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Crop Advice & Expertise

What’s happening in fields in the North this March

Sean MacGill offers advice on OSR fungicide strategy and T0 applications in winter cereals. He also highlights the potential pitfalls of tank mixing contact herbicides.

At a Glance

This month’s messages:

  • Treat OSR crops for light leaf spot and phoma at stem extension
  • Use a prothioconazole-tebuconazole mix where a PGR is required
  • Consider resistance management when planning T0s in wheat and barley
  • Check tank mix compatibility before using contact herbicides with other products

Oilseed rape

We have been sampling oilseed rape crops using ADAS’s SpotCheck service and results have returned some reasonably high infection numbers. With the moisture we have around, the disease is likely to be rampant and we have also seen phoma appear again in parts of Lancashire and Cumbria.

It is so wet after the winter and the recent snow that being able to travel to treat crops with a fungicide likely to coincide with stem extension, so growers will hold off until then. There is also no point in dashing in with the sprayer now when you will need to protect new growth in two or three weeks anyway.

It would be wise to use a prothioconazole-based product to cover both light leaf spot and phoma. Where you need a plant growth regulator, include some tebuconazole – which also has activity on light leaf spot – by using a co-formulated product such as Prosaro (prothioconazole + tebuconazole). To get any PGR effect, you need apply at least 75% rate of tebuconazole.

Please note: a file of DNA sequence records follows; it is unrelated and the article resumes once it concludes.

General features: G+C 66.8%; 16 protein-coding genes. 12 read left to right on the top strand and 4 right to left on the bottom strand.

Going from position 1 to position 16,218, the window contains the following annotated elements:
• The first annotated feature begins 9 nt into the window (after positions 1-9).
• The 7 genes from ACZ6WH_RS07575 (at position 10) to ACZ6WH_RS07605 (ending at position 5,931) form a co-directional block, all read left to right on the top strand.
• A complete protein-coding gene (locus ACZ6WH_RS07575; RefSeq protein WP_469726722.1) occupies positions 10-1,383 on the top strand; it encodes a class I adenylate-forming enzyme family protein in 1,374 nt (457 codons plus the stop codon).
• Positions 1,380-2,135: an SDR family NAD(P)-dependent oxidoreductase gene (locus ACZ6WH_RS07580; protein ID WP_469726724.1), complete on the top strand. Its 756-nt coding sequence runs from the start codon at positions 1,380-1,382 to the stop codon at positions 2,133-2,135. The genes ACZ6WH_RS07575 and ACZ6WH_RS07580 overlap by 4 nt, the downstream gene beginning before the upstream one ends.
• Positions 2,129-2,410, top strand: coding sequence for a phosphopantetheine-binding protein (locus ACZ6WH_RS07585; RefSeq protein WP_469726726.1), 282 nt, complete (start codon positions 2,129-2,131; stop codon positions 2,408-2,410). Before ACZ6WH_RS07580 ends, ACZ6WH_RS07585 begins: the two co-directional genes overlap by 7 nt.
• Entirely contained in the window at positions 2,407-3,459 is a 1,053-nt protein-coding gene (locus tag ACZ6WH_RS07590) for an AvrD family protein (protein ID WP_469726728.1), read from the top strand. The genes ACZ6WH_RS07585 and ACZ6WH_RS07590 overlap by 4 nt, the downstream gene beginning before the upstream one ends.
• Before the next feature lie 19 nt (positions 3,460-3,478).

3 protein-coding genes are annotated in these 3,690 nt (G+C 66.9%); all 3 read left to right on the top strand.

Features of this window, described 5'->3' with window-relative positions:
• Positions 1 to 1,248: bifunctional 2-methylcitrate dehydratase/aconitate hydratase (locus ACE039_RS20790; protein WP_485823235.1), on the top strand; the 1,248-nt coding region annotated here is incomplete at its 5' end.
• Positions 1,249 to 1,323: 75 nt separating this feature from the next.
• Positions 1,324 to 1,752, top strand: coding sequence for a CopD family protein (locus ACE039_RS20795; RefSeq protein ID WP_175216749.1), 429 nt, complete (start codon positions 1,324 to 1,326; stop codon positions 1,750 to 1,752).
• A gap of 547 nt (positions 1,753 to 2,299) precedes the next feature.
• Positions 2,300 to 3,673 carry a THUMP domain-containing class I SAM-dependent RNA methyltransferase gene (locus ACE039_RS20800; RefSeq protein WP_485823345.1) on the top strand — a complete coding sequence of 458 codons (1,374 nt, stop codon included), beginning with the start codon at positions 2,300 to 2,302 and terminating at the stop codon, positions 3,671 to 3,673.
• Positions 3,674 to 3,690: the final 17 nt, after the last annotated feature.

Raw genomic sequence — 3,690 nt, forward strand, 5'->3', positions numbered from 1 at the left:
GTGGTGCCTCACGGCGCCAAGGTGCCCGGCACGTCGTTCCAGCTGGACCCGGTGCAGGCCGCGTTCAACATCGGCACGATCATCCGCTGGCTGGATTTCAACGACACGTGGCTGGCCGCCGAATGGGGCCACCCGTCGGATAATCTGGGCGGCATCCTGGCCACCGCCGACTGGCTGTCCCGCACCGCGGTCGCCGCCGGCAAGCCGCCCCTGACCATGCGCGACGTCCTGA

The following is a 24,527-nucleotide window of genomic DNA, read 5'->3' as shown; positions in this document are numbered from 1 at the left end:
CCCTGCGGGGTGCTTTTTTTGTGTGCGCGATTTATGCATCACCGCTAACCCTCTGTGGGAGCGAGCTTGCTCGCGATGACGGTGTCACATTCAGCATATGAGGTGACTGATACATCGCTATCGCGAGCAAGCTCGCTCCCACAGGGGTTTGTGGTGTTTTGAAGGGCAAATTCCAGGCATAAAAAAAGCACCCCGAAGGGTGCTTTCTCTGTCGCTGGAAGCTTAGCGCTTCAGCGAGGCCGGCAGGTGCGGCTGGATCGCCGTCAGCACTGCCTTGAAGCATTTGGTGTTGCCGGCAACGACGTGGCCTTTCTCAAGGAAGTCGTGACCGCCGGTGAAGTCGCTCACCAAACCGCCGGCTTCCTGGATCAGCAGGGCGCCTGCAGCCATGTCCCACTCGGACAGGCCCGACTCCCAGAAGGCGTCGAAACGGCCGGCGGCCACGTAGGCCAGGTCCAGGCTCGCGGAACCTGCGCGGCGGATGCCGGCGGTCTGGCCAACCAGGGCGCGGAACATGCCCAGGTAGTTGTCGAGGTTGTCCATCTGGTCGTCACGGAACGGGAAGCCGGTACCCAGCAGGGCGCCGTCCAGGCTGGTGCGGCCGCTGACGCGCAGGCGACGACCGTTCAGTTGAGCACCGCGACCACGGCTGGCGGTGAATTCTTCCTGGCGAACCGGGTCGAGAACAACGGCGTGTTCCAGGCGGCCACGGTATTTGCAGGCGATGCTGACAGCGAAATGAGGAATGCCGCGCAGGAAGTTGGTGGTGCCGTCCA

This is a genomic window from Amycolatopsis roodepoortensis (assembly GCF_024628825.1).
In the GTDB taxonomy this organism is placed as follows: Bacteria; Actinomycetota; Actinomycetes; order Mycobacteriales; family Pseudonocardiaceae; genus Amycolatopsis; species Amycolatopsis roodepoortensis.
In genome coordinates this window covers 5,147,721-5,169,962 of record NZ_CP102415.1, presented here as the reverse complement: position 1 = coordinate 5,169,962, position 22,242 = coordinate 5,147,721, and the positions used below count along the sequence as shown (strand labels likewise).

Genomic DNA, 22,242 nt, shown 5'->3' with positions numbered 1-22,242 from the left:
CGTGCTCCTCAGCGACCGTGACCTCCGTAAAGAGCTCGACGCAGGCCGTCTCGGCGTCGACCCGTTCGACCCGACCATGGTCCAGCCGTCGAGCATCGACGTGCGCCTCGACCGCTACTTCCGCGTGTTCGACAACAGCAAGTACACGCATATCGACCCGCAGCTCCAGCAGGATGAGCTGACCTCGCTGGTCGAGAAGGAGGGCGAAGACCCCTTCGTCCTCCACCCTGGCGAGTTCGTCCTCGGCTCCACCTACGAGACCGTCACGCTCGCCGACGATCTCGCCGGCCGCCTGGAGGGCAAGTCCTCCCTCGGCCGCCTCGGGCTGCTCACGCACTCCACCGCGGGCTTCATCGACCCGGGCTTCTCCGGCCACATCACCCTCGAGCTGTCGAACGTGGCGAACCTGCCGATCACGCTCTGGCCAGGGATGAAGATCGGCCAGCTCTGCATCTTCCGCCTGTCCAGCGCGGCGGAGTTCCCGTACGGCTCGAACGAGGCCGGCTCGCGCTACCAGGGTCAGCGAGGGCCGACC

Now is a good time carry out OSR plant counts, which will give you a good idea of potential yield and determine whether you can afford to lose any plants or not. Where plant counts are low, you need to do all you can to help them survive with well-timed nutrients and fungicide applications.


After good establishment in the autumn, cereals have generally grown away well and the feedback I’ve had from growers and agronomists is that pre-emergence residual herbicides have worked very well on autumn-germinating grassweeds this year. This is welcome news, as that hasn’t been the case over recent seasons.

Looking ahead to disease control programmes, there has been much debate about whether growers should include an azole at T0 due to resistance concerns. There is a theory that if you do use an azole early on, you can make septoria more difficult to control at T1 and T2 as you have selected an azole-resistant septoria population.

The message is to carefully consider the make-up of the T0 spray and where possible, opt for an application of straight chlorothalonil if protecting against septoria. Where rust is a concern, consider alternatives to azoles, such as strobilurins. Mancozeb is also an alternative that can also add to septoria and brown rust control.

There has been some independent work that has shown a benefit of a T0 in winter barley and with the hybrid varieties having high yield potential this season, they will justify the investment.

Like wheat, you need to consider if it is appropriate to use an azole at that timing for resistance management. With ramularia now insensitive to most fungicides, chlorothalonil the only option for protecting crops and should be saved for the later T1 and T2 timings. It is also useful for rhynchosporium later in the programme, so an alternative to azoles or chlorothalonil, such as cyprodinil, would be the best choice at T0.

Growers were tempted to apply post-emergence contact herbicides before the cold snap, but many lost the chance. There will now be the temptation to include herbicides with T0 applications, but I would always advise that mesosulfuron-based products are done as a separate application.

There are risks of antagonism with some fungicides and trace elements, so mixing them should be considered very carefully, as you might not get all the benefits of the products you are applying and could compromise crop safety. If it is necessary to tank mix, stick to the approved tank mix lists available on the Bayer website and via the Agronomy Tool app.

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